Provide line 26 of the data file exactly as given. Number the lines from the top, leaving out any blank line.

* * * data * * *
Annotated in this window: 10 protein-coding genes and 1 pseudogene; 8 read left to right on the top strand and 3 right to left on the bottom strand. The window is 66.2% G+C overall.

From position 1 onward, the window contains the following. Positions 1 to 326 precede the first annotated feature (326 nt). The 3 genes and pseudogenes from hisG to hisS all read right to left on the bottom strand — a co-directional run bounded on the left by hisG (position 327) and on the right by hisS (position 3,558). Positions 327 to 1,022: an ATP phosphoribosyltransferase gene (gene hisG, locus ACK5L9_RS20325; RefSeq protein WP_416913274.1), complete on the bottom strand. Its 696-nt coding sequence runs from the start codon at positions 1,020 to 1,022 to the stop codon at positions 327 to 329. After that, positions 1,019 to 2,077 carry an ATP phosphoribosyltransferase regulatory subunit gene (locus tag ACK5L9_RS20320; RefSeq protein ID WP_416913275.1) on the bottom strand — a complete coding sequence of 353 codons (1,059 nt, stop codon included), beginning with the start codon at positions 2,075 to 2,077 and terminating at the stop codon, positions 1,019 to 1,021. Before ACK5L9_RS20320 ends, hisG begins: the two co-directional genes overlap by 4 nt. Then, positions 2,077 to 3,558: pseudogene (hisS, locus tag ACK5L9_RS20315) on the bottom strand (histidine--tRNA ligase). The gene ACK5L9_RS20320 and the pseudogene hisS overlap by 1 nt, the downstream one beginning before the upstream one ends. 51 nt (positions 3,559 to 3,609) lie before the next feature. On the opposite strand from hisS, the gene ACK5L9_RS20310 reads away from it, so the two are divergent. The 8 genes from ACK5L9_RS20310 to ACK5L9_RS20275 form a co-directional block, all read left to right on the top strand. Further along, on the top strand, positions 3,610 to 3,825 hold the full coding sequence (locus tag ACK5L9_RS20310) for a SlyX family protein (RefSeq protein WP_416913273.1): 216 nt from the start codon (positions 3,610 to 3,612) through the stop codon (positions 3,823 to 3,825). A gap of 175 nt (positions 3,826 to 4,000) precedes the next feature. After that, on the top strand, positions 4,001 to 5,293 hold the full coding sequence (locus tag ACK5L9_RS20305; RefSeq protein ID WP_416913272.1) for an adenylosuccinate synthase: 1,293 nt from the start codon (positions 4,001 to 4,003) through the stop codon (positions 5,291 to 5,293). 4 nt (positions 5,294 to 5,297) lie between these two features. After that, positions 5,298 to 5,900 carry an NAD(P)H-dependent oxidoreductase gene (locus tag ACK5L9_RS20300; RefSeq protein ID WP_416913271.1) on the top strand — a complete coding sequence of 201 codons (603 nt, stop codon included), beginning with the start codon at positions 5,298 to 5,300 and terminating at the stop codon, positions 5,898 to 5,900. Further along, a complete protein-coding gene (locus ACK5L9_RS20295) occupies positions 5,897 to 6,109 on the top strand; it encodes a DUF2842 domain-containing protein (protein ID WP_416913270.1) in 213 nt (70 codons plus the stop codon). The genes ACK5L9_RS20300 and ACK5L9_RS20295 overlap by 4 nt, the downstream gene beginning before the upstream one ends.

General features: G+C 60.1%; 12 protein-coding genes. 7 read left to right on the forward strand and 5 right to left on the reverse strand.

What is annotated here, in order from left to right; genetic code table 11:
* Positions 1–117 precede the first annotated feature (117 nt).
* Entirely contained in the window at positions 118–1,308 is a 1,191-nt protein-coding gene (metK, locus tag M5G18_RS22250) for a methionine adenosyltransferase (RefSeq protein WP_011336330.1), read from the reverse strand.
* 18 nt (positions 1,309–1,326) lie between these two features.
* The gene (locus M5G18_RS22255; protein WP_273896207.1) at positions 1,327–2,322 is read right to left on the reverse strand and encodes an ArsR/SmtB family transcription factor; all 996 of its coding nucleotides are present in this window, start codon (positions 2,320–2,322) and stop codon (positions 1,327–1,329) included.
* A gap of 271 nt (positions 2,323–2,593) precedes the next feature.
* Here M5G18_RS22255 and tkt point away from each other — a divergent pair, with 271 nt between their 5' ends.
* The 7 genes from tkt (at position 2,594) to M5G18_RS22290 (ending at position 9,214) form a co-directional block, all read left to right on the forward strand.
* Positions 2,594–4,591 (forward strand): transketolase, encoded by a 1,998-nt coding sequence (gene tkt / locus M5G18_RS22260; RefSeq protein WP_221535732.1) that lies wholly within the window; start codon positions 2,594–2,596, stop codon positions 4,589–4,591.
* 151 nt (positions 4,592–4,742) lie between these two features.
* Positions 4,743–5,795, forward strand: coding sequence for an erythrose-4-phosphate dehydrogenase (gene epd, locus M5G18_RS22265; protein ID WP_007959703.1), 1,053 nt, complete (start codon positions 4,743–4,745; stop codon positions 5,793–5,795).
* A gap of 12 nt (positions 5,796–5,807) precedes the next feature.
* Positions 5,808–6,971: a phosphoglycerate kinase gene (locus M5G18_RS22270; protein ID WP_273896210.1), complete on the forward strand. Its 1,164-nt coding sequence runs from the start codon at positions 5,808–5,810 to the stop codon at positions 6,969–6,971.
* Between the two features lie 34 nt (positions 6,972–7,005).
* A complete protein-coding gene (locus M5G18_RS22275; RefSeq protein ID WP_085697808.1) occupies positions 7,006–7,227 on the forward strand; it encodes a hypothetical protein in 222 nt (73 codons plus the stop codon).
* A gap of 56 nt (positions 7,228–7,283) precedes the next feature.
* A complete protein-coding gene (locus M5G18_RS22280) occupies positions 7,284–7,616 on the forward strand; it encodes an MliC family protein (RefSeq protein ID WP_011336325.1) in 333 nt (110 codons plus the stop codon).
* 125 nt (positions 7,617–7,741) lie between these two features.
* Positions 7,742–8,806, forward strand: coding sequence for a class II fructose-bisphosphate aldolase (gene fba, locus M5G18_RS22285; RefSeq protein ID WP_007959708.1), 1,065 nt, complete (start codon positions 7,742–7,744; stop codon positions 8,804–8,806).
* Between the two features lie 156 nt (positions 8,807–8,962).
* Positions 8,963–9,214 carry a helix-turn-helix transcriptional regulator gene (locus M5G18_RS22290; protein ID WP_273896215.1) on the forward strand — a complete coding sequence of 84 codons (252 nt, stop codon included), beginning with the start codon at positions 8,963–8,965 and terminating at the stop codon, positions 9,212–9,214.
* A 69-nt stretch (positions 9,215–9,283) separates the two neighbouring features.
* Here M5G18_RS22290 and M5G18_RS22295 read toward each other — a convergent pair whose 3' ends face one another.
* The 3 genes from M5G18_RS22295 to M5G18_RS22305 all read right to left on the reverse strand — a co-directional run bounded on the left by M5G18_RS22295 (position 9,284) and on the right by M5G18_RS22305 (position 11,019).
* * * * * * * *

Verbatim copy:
* Here M5G18_RS22290 and M5G18_RS22295 read toward each other — a convergent pair whose 3' ends face one another.